The VAT liability of these types of products depends on the precise nature of the arrangements in place. In order to qualify for exemption, they must be financial instruments that are securities for money as defined in paragraph 3. This means that an exempt guarantee or surety will involve a third party providing a guarantee or security for payments to be made under a contract. The finance exemption will not apply to the supply of warranties or contracts for the supply, repair or maintenance of goods even though these are sometimes referred to as guarantees.

The charge you make for a loan, advance or credit facility is usually described as interest. The value of the exempt supply in the grant of credit or loan is the gross interest or other sum received, but not the repayment of capital loaned.

This type of credit is usually advanced in connection with the supply of goods, and may be under a hire purchase, conditional sale or credit sale agreement see paragraph 4. The provision of instalment credit in these situations is exempt where a separate charge is made for the facility of instalment credit and disclosed to your customer.

If this condition is satisfied, the supply of credit is exempt and the supply of goods taxable, the value being the cash price stated in the agreement before any deposit or any part exchange value is deducted. If you do not satisfy this condition, the full amount paid by the customer is consideration for the supply of goods. The full amount of VAT on the goods is accounted for at the time of supply.

Usually this is when the goods are delivered, but it may be preceded by any part payment, or the issue of an invoice. Conditional sale - means the sale of goods where the price is payable by instalments. The goods remain the property of the seller until the full price is paid or the customer meets another agreed condition. Hire purchase - occurs under an agreement for the hire of goods for periodic payments, where the hirer has the option to purchase. Credit sale - means the sale of goods which immediately become the property of the customer, but the price is payable in instalments.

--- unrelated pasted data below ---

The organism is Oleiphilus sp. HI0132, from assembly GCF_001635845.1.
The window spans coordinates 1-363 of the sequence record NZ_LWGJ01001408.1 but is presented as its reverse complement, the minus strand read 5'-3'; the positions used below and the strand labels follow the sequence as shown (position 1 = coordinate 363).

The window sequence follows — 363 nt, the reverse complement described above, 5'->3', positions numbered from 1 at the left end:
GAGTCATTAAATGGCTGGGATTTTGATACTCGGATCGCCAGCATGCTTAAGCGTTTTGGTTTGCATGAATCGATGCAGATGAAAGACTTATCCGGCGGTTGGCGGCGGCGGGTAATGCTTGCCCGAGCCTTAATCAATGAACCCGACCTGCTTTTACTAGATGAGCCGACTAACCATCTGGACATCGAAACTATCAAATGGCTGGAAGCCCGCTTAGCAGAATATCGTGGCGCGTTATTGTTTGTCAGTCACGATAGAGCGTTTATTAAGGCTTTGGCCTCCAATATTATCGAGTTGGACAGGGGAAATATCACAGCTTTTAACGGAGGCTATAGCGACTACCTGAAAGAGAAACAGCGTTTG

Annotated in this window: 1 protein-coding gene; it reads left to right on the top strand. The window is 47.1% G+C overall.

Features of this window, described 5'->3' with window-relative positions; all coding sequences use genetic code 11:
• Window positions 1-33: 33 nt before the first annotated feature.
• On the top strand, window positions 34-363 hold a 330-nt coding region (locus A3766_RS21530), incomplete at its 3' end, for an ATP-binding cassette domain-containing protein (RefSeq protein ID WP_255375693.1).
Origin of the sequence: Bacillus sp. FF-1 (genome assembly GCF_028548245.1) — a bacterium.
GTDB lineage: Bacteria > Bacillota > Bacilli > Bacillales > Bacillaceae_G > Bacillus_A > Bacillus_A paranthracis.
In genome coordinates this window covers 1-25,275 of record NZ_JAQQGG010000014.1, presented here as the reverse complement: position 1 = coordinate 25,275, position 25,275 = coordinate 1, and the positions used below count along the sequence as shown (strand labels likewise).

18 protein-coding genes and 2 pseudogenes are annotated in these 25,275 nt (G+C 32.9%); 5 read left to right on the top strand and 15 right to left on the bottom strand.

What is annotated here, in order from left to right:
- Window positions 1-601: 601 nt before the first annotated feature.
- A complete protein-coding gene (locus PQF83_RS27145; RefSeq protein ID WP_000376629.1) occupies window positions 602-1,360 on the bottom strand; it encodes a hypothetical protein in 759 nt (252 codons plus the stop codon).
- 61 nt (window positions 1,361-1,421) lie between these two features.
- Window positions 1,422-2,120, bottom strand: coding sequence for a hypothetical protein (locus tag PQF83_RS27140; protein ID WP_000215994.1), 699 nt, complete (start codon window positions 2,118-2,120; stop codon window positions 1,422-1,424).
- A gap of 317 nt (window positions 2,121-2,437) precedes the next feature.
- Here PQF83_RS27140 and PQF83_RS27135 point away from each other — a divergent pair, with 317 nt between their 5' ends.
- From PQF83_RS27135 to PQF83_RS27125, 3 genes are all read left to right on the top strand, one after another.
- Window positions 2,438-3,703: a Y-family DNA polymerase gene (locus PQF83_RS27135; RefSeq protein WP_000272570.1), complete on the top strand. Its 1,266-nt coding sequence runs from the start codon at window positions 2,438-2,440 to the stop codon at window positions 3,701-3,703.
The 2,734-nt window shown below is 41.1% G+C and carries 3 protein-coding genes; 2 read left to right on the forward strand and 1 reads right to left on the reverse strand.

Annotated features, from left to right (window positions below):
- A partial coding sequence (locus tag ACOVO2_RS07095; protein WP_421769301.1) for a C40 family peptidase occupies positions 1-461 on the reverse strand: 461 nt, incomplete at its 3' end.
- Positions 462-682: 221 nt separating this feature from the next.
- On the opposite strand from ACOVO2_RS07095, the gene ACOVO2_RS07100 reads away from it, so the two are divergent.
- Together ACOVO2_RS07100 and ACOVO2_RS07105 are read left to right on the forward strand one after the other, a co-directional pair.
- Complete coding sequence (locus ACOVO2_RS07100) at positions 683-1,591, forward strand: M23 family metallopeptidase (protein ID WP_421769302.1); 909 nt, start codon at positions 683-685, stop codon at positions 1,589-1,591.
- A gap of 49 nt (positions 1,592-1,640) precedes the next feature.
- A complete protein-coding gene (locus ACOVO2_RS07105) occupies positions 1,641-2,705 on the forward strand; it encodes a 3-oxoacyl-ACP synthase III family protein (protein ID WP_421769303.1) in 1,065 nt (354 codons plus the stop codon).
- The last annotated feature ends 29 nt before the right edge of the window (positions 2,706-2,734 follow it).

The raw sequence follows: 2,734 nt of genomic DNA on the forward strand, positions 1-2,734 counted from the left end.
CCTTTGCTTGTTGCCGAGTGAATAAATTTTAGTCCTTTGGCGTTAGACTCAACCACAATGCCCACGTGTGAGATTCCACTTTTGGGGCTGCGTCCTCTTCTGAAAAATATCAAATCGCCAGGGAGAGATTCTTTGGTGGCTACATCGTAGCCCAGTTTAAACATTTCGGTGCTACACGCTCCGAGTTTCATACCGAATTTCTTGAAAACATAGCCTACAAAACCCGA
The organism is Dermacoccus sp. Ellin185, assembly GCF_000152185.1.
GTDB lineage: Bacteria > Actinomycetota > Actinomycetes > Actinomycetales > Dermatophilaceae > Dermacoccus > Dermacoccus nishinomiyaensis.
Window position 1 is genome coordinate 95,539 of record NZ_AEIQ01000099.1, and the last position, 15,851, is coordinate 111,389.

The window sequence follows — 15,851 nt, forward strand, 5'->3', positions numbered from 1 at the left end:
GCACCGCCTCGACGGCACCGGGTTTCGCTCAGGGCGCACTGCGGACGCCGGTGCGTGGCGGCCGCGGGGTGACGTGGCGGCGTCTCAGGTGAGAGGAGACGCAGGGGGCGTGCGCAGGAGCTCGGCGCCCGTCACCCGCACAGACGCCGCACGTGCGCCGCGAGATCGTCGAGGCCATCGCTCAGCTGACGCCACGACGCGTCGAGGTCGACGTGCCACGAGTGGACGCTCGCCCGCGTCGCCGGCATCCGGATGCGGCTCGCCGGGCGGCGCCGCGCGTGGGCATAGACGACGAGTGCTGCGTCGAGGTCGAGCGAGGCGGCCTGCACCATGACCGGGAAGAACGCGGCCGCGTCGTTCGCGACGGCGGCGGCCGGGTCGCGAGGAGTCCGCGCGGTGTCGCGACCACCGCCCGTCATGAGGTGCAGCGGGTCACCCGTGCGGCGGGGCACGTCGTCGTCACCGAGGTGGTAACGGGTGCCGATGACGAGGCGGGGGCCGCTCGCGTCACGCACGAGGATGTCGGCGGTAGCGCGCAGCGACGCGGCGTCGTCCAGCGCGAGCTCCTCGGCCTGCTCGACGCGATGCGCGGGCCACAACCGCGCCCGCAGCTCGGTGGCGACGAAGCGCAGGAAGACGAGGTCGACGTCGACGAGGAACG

If you are a supplier of goods and are financing the credit yourself, your supply of credit will be exempt if the charge is disclosed separately to your customer. Your supply of goods must be under a conditional sale, hire purchase, or credit sale agreement see paragraph 4. The consideration for the taxable supply of the goods is the price stated in the agreement. If a third party finances your supply of instalment credit, for example hire purchase or conditional sale, your supply of goods is to the finance company, which takes title to the goods, and not to your customer who is allowed to use the goods.

Thus your supply is one of goods and not one of financial services. The third party supplies the financial services and the goods, to the user or customer. If by arrangement between yourself and your customer you supply goods or services and your customer pays for these goods or services over a set period without paying interest, there is no supply of credit for VAT purposes see paragraph 4. When you supply goods to customers on interest free credit terms, you may receive an amount from a finance company, which is less than the amount due from your customer for the goods.

This does not affect the value of the supply to the customer and you must still account for VAT on the full sales price invoiced to your customer for the goods. The difference between the full selling price, and the amount you receive is consideration for an exempt supply by the finance house to you, the supplier. Exemption normally applies to any supplies connected to credit charges unless the charge relates, wholly or partially, to the supply of goods.

Fees, such as for administration, documentation, or transfer of title, fall within the above exemption when they are ancillary to the principal supply of credit. You may receive commission for introducing your customers to finance houses that provide them with credit.